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COLLEGE PARK, MD, October 4, 2016 – Three American Physical Society Fellows have won the 2016 Nobel Prize in Physics for the study of exotic physics on the surfaces of materials.
Half the prize goes to David Thouless (University of Washington) and half will be shared between Duncan Haldane (Princeton) and John Kosterlitz (Brown University) for “theoretical discoveries of topological phase transitions and topological phases of matter.” Their work offers novel insights into superconductors that allow electricity to flow without resistance, superfluids that are the liquid analogue to electrical superconductors, and countless quantum effects that can be produced on the surfaces of materials, in thin films, or in chains of atoms and molecules.
Prior to sharing in the Nobel Prize, all three of the Laureates had already been recognized with American Physical Society (APS) prizes. Kosterlitz and Thouless shared the APS Lars Onsager Prize in 2000 for theories of topological phase transitions. Haldane won the APS Oliver E. Buckley Condensed Matter Physics Prize in1993 for theories of one- and two-dimensional quantum systems.
“The field this year’s Laureates helped pioneer is one of the most dynamic and active areas in physics,” said APS President-Elect Laura Greene, “with many thousands of authors publishing tens of thousands of papers every year. Haldane, Kosterlitz and Thouless alone have authored well over a hundred papers in APS journals. Their theoretical innovations point the way to quantum computers, highly sensitive detectors, and new experiments that can provide insights into the behavior of exotic, and sometimes bizarre, states of matter. They have ignited a firestorm of research, and although applications are still yet to come, I believe it’s only a matter of time before their research leads to advances as unimaginable to us now as lasers and computer chips were a hundred years ago.”
Simple solids are well understood, including simple metals, semiconductors, and insulators. Each conduct electricity, or do not conduct, based on their crystal structure and how the electrons interact with their underlying lattice. Thouless, Haldane and Kosterlitz instead considered the many exotic states of electrons in matter where the electron-electron interactions are much stronger than the electron-lattice interactions. These “strongly correlated electron systems” are fascinating in the beautiful complex states they produce, and also have functional applications, such as high-temperature superconductors and ferroelectrics.
“The 2016 Nobel Prize in Physics this year honors three researchers who have cracked a crucial part of this problem, explaining electronic and magnetic highly correlated states in two dimensions,” said Greene. “These solutions are clever and inspiring, and have laid the foundation for today’s exploding field of topological matter — as indicated by the growing number of papers in this area taking up an ever larger fraction of the condensed matter community.”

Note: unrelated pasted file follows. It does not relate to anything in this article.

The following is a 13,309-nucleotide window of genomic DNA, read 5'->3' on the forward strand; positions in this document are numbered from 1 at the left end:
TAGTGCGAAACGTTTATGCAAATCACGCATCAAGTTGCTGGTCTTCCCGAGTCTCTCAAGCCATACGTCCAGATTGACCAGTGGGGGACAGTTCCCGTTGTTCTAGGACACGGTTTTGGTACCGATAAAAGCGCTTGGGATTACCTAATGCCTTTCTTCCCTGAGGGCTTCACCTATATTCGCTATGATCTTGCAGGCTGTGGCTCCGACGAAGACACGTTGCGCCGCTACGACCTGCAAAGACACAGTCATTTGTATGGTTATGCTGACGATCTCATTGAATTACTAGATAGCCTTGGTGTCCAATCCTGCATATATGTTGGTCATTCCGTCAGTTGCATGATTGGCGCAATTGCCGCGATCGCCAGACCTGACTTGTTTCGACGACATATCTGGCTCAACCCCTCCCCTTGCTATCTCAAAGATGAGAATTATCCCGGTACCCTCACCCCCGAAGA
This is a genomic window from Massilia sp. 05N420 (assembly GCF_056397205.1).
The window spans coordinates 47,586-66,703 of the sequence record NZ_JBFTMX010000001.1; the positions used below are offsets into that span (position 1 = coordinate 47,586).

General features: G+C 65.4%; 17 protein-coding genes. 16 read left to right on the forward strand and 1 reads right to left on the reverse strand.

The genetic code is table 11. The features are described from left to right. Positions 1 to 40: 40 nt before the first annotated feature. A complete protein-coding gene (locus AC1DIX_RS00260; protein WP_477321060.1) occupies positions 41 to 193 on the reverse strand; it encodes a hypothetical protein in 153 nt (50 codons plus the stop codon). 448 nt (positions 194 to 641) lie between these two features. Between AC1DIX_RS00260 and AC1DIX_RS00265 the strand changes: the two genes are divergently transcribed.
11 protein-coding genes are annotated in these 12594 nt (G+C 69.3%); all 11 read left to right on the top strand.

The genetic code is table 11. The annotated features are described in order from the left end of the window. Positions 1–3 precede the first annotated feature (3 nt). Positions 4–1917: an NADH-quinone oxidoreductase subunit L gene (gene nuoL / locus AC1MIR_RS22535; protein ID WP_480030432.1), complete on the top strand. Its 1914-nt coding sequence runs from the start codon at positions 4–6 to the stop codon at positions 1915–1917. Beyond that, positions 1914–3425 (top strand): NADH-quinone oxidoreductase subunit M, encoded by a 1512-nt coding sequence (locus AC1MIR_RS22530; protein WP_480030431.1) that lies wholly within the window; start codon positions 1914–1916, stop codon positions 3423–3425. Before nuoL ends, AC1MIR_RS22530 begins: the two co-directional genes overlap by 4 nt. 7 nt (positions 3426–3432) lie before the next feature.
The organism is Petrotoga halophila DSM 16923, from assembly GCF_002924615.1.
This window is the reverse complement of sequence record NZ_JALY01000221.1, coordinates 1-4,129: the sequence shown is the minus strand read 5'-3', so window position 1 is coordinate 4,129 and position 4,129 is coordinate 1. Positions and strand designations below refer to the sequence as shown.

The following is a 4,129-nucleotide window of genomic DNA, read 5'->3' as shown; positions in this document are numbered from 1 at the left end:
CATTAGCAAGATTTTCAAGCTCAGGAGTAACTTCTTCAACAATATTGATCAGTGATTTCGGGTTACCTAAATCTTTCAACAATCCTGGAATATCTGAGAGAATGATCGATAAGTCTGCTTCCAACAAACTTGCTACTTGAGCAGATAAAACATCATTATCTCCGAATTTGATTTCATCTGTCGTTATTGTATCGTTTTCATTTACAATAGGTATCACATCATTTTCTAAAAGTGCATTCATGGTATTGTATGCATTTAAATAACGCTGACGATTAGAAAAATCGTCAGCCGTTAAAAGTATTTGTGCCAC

Of the Laureates’ many papers, APS has made some of the key Physical Review publications providing the basis for this year’s physics Nobel available free-to-read to the general public.
D. J. Thouless, Mahito Kohmoto, M. P. Nightingale, and M. Den Nijs, “Quantized Hall Conductance in a Two-Dimensional Periodic Potential”, Phys. Rev. Lett. 49, 405 (1982)
F. D. M. Haldane. Model for a Quantum Hall Effect without Landau Levels: Condensed-Matter Realization of the "Parity Anomaly", Phys. Rev. Lett. 61, 2015 (1988)
F. D. M. Haldane, “Nonlinear Field Theory of Large-Spin Heisenberg Antiferromagnets: Semiclassically Quantized Solitons of the One-Dimensional Easy-Axis Néel State”, Phys. Rev. Lett. 50, 1153 (1983)
David R. Nelson and J. M. Kosterlitz, “Universal jump in the superfluid density of two-dimensional superfluids”, Phys. Rev. Lett. 39, 1201 (1977)
Qian Niu, D. J. Thouless, and Yong-Shi Wu, “Quantized hall conductance as a topological invariant”, Phys. Rev. B 31, 3372 (1985)
Information about the prizes the APS has bestowed on the three Laureates is available below.
Contact: James Riordon, APS, firstname.lastname@example.org, (301) 209-3238
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The American Physical Society is a nonprofit membership organization working to advance and diffuse the knowledge of physics through its outstanding research journals, scientific meetings, and education, outreach, advocacy, and international activities. APS represents over 55,000 members, including physicists in academia, national laboratories, and industry in the United States and throughout the world. Society offices are located in College Park, Maryland (Headquarters), Ridge, New York, and Washington, D.C.